An excellent opportunity has arisen to work at the Faculty of Law, University of Cambridge, on a two year collaborative research project involving the Faculty’s Centre for Law, Medicine and Life Science and THIS Institute.
Specifically, applications are invited for a Research Associate or Senior Research Associate to conduct research on the law of negligence and communicating differential diagnosis to patients.
The project will investigate and critically evaluate the scope of a physician’s legal duties to record and communicate the uncertainty that is inherent in the process of developing a patient’s ‘differential diagnosis’. The aim of the project is not only to clarify how the law shapes the development and communication of differential diagnoses, but also assess whether and how the law in this area should be reformed.
The position requires a degree in law, with expertise in tort law. In addition, it requires a doctoral degree or equivalent work experience.
The funds for this post are available for two years from the start date.
Job: Research Assistant in Law and Healing Reflecting on English Medico-Legal History and why it Matters at University of Manchester3 September 2018
Job Reference : HUM-12583Location : Oxford Road, ManchesterClosing Date : 01/10/2018Salary : £26,495 to £30,688 per annumEmployment Type : Fixed TermFaculty / Organisational Unit : HumanitiesDivision : Centre for Social Ethics and PolicyHours Per week : Full TimeContract Duration : Starting October 2018 until 30 September 2019
A research assistant is sought at Grade 5.3 to assist in the research funded by a Leverhulme Trust Emeritus Fellowship which has been awarded to Professor Margot Brazier. No DBS will be required. The research is desk based and archival.
The research will focus on:
Completion of my monograph Law and Healing: A History of a Stormy Marriage.
Further research into legal and ethical ‘lessons’ arising from a critical analysis of the regulation of midwives in the 16th to 18th centuries and the prototype for codes of professional ethics to be found therein.
Further research into the gradual rise of judicial deference to doctors and the era of Bolamisation from 1858 to 1998•
Friday 21 April 2017
Royal Society of Medicine
1 Wimpole Street
Improving patient safety, by means of a reduction of medical errors, has been a major focus of attention over the past several years. This one-day meeting will review progress to date and consider how further progress can be made. Speakers include Professor Terence Stephenson, Chairman of the General Medical Council and Mr David Sellu, who went to prison on a charge of gross negligence manslaughter.
The ways and means of turning back the tide of litigation against doctors will be debated as well as the appropriateness of the use of criminal prosecution of surgeons for “gross negligence manslaughter”.
Further details including the agenda and how to register are available here.
Seminar: Nervous Shock and the Chameleon Nature of English Judicial Decisions in Australian Legislation22 November 2016
IALS Legal History Seminar
02 Dec 2016, 18:00 to 20:00
Institute of Advanced Legal Studies, 17 Russell Square, London WC1B 5DR
Professor Mark Lunney, University of New England, Nervous Shock and the Chameleon Nature of English Judicial Decisions in Australian Legislation: Section 4 of the ‘Law Reform (Miscellaneous Provisions) Act 1944’ (NSW)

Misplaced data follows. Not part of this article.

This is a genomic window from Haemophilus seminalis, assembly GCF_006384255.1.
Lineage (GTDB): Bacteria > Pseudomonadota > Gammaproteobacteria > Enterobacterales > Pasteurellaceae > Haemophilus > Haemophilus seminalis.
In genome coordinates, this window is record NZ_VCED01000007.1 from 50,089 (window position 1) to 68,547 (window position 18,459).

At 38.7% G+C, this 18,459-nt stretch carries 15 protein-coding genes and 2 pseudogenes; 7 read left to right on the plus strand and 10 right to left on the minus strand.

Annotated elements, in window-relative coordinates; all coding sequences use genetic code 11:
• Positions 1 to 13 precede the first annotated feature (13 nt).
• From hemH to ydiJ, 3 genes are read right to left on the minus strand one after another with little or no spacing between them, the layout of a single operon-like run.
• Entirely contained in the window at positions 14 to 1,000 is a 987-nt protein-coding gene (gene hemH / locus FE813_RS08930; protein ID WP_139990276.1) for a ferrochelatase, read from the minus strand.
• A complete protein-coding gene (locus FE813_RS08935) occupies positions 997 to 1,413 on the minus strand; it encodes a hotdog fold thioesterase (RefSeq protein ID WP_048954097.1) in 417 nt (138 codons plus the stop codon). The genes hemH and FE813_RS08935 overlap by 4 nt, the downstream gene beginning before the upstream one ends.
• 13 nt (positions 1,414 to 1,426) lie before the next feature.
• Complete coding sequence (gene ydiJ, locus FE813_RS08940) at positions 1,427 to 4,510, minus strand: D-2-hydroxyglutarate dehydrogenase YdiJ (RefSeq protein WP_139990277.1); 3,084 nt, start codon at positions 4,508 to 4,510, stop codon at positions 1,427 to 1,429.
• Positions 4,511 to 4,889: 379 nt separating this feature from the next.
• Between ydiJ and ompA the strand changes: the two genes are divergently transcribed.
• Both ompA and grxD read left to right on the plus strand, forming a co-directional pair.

This event is free but advance booking is requested.
Organised in association with the London Legal History seminar.
Date & Venue
27 June 2013
School of Law Sheffield, UK
- 30 specialist speakers and discussants
- Access to papers and resources
- Time to network and share your research
- Lunch and refreshments included
Panel 1: International experiences of markets in health
Panel 2: Markets and market failures – a more domestic perspective
Panel 3: Impact on vulnerable groups
Panel 4: Capacity building post the 2011 Report (Innovation, Health and Wealth) and 2012 Act
Panel 5: Medical malpractice in a post-2012 context
Standard Rate – £75.00 | Student Rate – £50.00
Doctor – Tell Me The Truth
BBC Radio 4, Monday 20 and 27 February 2012, 20.00-20.30. I expect episode 1 will be available via the iPlayer shortly
Each year between 45,000 and 98,000 Americans die because of the treatment they receive in hospital. In Doctor, Tell Me The Truth, Professor James Reason discovers how encouraging doctors to admit their mistakes has improved patient safety. He hears from Rick Boothman and Darrell Campbell at the University of Michigan, the creators of a programme where doctors have to be open about their errors. They describe the previous ‘deny-and-defend’ attitude in which the hospital would stonewall any complaints made against them and contrast this with the present system in which investigations into errors can be started even before the patient comes round from their anaesthetic. We hear moving stories about face-to-face apologies from patients, doctors and lawyers.
In the second part of Doctor Tell Me The Truth Prof Reason asks whether the University of Michigan programme could work in the NHS. Peter Walsh from Action Against Medical Accidents tells him of cases where doctors have been prevented from admitting their mistakes at the insistence of their managers. He introduces us to ‘Robbie’s Law’, named after a boy who died as a result of medical malpractice, a piece of proposed legislation now being examined in the House of Lords which would require all NHS hospitals to adopt an open disclosure policy. Academics David Studdert and Alan Kalachian ask whether such a policy is legally enforceable or even desirable. Sir Liam Donaldson, a former Chief Medical Officer, tells us of his attempts to promote openness in the NHS and we hear from Robbie Powell’s father who tells us that his twenty year legal battle could have been avoided if the doctors had only admitted their mistakes and apologised.